I am pleased to join you from south of the border. My work has been focussed in the United States. Intellectual property laws are very powerful and important today. Yet they are but part of the larger body of law in any country. They are also part of a developing fabric of international commercial regulation. I hope that discussions will focus on why one should or should not create personal or exclusive rights in these fields.
To open this conversation, I’ve chosen to focus on a facet of United States patent law, called the “best mode” requirement. This obscure doctrine sheds light on the process and purposes of United States patent law. It also provides a glimpse of how legislators, judges, and attorneys view the inventive process, especially in its commercial environment.
What is “best mode.“ In the US, a patent applicant must disclose all he or she knows about how an invention works. Subject to Supreme Court rulings, the United States has one appellate court, the Federal Circuit, to resolve patent law questions. The Federal Circuit has summed up the disclosure requirements: “To constitute adequate disclosure …, a patent specification must set forth both the manner and process of making and using the invention (the enablement requirement) and the best mode contemplated by the inventor of carrying out the invention (the best mode requirement).” Spectra-Physics, Inc. v. Coherent, Inc., 827 F.2d 1524, 1532 (Fed. Cir. 1987). In short, the applicant must describe what to do and how best to do it.
Judge Giles Rich made a major impact on the development of United States patent law. He thought the purpose best mode rule was to assure full disclosure of an invention. “There always exists, on the part of some people, a selfish desire to obtain patent protection without making a full disclosure, which the law, in the public interest, must guard against. Hence section 112 calls for description in ‘full, clear, concise, and exact terms’ and the ‘best mode’ requirement does not permit an inventor to disclose only what he knows to be his second-best embodiment, retaining the best for himself.” See Application of Nelson, 280 F.2d 172 (Cust. & Pat. App. 1967).
The “best mode” requirement is unique to United States patent law. Even in the United States only certain attorneys, judges and law students cramming for a patent exam know anything about it. Joseph Root is an attorney who has spent a lifetime in patent law. In a recent 80 page article he observed, “Best mode problems are like falling asteroids… when they do strike, big problems follow.” Joseph E. Root, Ducking the Asteroid…, 36 AIPLA Q.J. 455, 457 (2008).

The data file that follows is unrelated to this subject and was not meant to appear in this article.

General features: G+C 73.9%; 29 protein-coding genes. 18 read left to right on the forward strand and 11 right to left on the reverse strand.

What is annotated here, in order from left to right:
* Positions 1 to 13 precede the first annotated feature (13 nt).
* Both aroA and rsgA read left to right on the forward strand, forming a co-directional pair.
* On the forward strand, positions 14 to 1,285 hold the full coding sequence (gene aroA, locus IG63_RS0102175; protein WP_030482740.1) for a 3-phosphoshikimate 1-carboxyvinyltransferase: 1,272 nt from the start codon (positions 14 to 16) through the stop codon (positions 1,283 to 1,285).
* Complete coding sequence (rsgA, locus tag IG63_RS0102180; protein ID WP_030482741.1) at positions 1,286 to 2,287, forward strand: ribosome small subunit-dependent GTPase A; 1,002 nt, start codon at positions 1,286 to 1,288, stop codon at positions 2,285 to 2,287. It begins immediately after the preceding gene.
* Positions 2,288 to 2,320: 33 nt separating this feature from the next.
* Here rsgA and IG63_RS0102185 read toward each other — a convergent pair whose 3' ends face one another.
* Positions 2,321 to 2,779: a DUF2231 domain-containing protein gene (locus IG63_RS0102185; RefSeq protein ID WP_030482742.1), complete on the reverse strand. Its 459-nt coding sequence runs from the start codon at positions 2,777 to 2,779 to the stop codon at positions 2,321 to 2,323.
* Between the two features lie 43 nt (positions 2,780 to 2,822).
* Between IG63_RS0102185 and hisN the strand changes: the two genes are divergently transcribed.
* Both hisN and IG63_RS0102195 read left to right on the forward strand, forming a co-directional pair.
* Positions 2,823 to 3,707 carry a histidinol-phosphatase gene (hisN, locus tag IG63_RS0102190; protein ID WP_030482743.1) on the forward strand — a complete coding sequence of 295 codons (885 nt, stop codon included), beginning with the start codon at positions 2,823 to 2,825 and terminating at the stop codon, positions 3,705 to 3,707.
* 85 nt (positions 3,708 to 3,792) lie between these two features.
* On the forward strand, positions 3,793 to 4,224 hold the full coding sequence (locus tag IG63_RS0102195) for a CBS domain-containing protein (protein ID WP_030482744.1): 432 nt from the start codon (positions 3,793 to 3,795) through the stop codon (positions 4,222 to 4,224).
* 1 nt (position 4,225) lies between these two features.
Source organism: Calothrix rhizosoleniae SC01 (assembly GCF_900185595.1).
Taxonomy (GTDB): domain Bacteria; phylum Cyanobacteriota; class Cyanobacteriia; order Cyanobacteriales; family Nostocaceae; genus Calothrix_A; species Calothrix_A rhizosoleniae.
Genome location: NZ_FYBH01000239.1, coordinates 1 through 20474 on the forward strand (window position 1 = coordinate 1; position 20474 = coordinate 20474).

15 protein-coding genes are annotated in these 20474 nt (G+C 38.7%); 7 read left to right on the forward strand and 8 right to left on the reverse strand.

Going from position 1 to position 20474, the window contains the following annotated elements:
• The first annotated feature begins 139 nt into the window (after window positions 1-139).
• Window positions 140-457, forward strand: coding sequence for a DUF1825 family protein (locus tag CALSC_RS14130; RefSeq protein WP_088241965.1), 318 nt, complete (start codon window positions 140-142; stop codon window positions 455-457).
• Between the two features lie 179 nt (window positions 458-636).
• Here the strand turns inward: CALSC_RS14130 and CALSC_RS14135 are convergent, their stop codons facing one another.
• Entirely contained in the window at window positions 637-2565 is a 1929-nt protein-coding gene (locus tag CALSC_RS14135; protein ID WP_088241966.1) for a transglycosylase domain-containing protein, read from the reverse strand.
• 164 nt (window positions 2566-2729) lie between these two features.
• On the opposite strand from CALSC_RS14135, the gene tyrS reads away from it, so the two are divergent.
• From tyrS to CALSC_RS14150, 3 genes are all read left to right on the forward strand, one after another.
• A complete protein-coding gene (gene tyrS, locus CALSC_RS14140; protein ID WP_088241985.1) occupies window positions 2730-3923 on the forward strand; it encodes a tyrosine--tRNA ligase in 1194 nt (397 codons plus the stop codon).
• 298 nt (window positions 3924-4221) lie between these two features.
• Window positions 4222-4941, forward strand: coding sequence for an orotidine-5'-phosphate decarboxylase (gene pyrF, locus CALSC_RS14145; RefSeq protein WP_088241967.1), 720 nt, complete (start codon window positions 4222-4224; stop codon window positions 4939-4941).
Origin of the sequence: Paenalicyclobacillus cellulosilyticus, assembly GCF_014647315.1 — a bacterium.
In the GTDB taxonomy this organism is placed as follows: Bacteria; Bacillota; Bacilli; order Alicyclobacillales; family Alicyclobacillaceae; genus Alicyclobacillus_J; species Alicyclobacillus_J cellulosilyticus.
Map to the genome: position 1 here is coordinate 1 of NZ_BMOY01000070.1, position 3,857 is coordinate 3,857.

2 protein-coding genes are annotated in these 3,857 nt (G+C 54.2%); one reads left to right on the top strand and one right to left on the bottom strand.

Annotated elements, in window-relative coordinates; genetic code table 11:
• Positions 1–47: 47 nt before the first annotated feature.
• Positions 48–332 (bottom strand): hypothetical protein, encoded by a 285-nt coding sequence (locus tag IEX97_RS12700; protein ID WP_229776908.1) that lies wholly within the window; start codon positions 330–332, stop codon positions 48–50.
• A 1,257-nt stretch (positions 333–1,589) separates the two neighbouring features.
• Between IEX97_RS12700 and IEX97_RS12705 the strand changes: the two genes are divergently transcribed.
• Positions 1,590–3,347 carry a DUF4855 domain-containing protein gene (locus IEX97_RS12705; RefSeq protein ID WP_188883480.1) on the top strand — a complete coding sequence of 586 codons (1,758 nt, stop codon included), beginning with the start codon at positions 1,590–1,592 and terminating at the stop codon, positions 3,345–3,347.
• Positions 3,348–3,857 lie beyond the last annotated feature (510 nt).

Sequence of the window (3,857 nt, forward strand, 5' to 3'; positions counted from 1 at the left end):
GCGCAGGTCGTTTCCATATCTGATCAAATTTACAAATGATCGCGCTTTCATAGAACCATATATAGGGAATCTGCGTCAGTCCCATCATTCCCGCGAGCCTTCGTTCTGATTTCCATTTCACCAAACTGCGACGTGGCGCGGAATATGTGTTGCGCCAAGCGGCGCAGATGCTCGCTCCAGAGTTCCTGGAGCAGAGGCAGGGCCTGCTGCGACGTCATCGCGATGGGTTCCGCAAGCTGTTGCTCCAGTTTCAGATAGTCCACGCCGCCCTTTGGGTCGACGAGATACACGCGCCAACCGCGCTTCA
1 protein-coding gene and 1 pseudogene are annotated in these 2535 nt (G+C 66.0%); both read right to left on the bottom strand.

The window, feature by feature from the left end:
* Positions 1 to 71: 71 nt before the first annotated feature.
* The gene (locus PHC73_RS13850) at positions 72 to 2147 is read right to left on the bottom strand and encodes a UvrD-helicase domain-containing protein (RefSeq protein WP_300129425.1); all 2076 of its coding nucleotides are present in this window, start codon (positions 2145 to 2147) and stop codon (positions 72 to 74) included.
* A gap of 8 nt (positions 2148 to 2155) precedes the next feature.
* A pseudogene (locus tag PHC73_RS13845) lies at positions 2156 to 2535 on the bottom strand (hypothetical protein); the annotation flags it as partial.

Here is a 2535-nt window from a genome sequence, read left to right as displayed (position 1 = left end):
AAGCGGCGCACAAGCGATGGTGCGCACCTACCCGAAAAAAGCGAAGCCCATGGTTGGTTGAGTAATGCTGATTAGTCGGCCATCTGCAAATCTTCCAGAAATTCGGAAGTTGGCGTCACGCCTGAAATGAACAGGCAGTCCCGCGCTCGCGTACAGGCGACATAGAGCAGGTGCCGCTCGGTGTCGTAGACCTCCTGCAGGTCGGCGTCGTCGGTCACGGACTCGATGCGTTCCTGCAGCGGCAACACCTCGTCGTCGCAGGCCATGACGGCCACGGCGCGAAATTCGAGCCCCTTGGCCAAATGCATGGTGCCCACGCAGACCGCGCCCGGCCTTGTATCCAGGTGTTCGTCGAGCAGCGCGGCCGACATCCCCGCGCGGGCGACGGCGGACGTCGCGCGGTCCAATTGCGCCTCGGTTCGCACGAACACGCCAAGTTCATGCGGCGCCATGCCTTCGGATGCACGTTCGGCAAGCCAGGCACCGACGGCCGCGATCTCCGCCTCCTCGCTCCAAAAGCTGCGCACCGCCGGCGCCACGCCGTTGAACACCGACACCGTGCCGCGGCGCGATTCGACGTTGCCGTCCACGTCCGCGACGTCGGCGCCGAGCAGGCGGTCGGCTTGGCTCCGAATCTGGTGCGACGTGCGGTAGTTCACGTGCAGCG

In September 2011, Congress enacted the “America Invents Act” (AIA). It is a packet of changes to the 1952 United States patent law that goes into effect in September 2012. As part of an effort to “harmonize” United States law with that of other nations, the AIA modified the best mode requirement. The amended law retains the requirement that one disclose the best mode, however, failure to do so will no longer render a patent invalid or unenforceable.
It is tempting say the new rule requires one to disclose, but eliminates consequences for failure to do so. However, that summary is misleading. The fundamental rule remains: Disclose the invention! The law continues to require one to disclose exactly how an invention works. Failure to do so will render a patent invalid. Furthermore, concealing relevant information from the Patent Office will also invalidate a patent.
Don’t hide the ball. Most inventions are improvements of something that came before–engines, suspension systems, antibiotics, software, and on and on. Thus, most disclosures amount to describing a better way of doing something. Better and best overlap. The Federal Circuit has repeatedly emphasized that describing how to do something and the best way of doing it converge: “The focus of the best mode requirement, as it was with the enablement requirement, is on the claimed invention. Thus, before determining whether there is evidence of concealment, the scope of the invention must be delimited.” Chemcast Corp. v. Arco Industries Corp., 913 F.2d 923, 927 (Fed. Cir. 1990).
The bottom line for practitioners and applicants remains the same before and after the effective date of the AIA. When applying for a patent, one must disclose what one knows about the invention. Candor is the essence of the patent system. The constitutional goal of the US patent system is to expand knowledge and to provide useful new inventions to the public. Attorney Root summed the matter up: “Never appear to hide the ball: Always disclose specially made materials, inventor choices based on test results, and essential process steps.”
The new rules clearly change how courts handle claims that a patent is invalid. However, as the Federal Circuit emphasized, best mode and enablement overlap. Thus, much of the same evidence will come into a trial before and after the effective date. Failure to include information can be found to be “hiding the ball” from the Patent Office. In some cases, it may amount to failure to disclose fully the enablement.
Howard C. Anawalt is a United States attorney, law professor, and writer. His latest book is Idea Rights: A Guide to Intellectual Property (Carolina Academic Press 2011). He discusses the subject in an Authors@Goggle presentation, http://www.youtube.com/watch?v=mU46YcYAnB